UAB Medicine News


The Benefits of Yoga, Plus Basics for Beginners

Long before yoga was hip and trendy, it was an ancient practice in India dating back thousands of years. It’s evolved quite a bit since then, but the practice of yoga has always focused combining body movements and mental focus for the benefit of overall health.

However, all those complicated poses and class names can be downright intimidating for beginners, not to mention those tight-fitting spandex outfits that so many yogis wear.

Beyond the hype, though, yoga is one of the best things you can do for your body and mind. Yoga poses can be modified for practically anyone, and the positive results are undeniable. In this article, we take a look at the benefits of yoga, various ways to do it, and how to get started on a yoga routine (known as a “practice”) of your own.

Yoga and Physical Health

Numerous medical studies have examined the effects of yoga on the body and how people of all ages and abilities can benefit. One of the most pronounced benefits is increased flexibility, because yoga encourages you to stretch and strengthen underutilized muscles that are often overlooked. Yoga also supports healthy joints, improves muscle tone, assists with healthy respiration, enhances energy, and balances metabolism. Studies have further revealed that regular yoga practice can promote better posture, optimal blood flow, a healthy immune system, and a better sense of balance.

Yoga and Mental Health

Through its focus on mindfulness and awareness, yoga also offers many mental and emotional benefits to individuals who practice it regularly. Yoga is a wonderful way to manage stress, which is a major factor in chronic pain and how one copes with life’s daily setbacks. One of the first things you will learn as a new yogi is breathing techniques that encourage a sense of calmness, relaxation, and concentration. Certain styles of yoga that focus on relaxation can even help improve your sleep.

How Yoga Differs from Other Workouts

Unlike traditional gym routines, yoga is designed to bridge the gap between mind and body in order to build strength, harmony, and awareness. Yoga is a low-impact exercise that does not put excess strain on muscles and joints in the same way that running or weightlifting might do. It requires minimal equipment (just a mat!) and can be practiced indoors, outdoors, or almost anywhere. Yoga is beginner-friendly, but you can gradually increase the intensity and experiment with different styles of yoga for lifelong challenges and long-term health gains.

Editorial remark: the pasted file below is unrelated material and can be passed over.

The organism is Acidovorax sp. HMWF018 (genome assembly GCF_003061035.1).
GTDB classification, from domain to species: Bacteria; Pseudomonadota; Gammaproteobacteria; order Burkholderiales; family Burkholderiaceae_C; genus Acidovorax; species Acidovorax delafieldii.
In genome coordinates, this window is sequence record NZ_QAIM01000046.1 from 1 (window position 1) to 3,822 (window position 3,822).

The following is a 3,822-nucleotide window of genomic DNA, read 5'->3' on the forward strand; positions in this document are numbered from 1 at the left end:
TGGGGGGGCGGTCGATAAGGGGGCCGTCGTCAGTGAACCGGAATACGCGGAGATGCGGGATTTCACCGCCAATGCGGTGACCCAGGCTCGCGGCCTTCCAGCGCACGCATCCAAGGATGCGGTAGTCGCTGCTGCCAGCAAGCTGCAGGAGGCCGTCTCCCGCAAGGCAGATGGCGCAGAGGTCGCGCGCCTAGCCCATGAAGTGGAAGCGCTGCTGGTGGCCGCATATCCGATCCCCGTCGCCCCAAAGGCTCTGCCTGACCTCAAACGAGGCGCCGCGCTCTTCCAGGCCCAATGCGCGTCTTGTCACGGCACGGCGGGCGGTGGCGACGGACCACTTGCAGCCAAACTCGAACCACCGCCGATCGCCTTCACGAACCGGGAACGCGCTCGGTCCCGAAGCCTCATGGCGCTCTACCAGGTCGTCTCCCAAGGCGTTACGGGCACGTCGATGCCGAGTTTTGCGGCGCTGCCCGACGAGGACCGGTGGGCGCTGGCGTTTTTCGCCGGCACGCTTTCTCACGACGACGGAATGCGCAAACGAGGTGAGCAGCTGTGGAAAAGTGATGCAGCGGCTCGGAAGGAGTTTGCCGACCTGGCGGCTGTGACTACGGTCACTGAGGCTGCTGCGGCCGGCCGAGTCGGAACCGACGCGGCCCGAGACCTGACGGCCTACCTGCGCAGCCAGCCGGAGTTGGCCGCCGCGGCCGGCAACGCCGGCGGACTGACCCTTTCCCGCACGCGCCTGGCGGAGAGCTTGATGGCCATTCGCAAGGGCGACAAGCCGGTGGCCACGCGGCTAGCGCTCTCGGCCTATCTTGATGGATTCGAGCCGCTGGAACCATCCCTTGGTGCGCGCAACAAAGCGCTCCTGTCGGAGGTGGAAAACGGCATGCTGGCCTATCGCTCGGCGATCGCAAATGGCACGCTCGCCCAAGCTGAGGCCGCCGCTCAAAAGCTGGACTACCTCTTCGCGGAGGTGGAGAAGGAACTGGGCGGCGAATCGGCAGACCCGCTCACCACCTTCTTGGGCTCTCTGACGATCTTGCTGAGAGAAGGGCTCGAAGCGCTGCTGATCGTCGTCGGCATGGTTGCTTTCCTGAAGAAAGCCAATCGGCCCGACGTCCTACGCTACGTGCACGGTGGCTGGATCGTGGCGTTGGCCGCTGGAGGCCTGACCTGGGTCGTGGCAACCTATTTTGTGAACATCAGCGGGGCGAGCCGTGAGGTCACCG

Various Types of Yoga

It’s important to understand that not all types of yoga are the same, and that certain forms of the practice may be more beneficial for your body type and health conditions. One of the best types of yoga for beginners is hatha yoga, which is gentle and focuses on holding each pose for a few breaths. Vinyasa is a great yoga style to get your body moving because it has a quicker pace that gets your heart rate up.

Intermediate and advance yoga students may want to try bikram yoga or hot yoga, which are classes held in hot rooms to help you move deeper into poses and sweat out bodily toxins. Restorative yoga classes are ideal for people recovering from an illness or injury or who want to focus on relaxation and stress management. Prenatal yoga is specially designed for expectant mothers, while kundalini yoga is great for people looking for spiritual benefits, because chanting and meditating are often involved with this style.

Poses for Different Levels

There are literally thousands of yoga poses that instructors learn in their training to assist students in the best ways possible. While you certainly don’t need to commit yourself to learning every pose, it’s a smart idea to understand which poses are suitable for different skill levels, so that you challenge yourself without becoming frustrated or overexerting your body.

Some of the first yoga poses that you’ll learn as a beginner are downward dog, child’s pose, chair pose, and corpse pose. As your strength, skills, and confidence increase, you may feel more comfortable experimenting with intermediate poses, such as crane pose, extended hand-to-big-toe pose, and eagle pose. After doing yoga for a substantial amount of time, advanced poses to try include firefly pose and king pigeon pose. Yoga Journal is an excellent resource for learning more about the benefits of each pose, as well as how to do each one safely.

Starting Your Yoga Practice

As interest in yoga has increased in America, so has the price of yoga classes. It isn’t uncommon to pay $15 or more for a single one-hour yoga session in a studio. Yet many people benefit from group yoga classes because of the accountability, community, and personalized instruction they offer. It is often advantageous to sign up for yoga classes in bulk or with a punch-card to save some money and give yourself an incentive to keep showing up. Websites such as YogaFinder can help you find a yoga class near you.

But one of the great things about yoga is that you can do it at home, too, just as long as you understand the basics and have a little self-motivation. Take some time to browse YouTube yoga channels to find an online instructor who you like to watch and who caters to your skill level. You can also use your smartphone or tablet to download highly rated yoga apps that you can use anywhere, such as Pocket Yoga and Yoga Studio.

Regardless of how you choose to practice yoga, the important thing is to simply give it a try and do what’s best for your body. Many yogis start their practice with a brief meditation or by setting an intention or goal for what they hope to accomplish, both physically and mentally. Then try to end each session with at least a few minutes of shavasana, a reclining pose on your back that helps the body relax and brings you back into the real world after your time on the mat.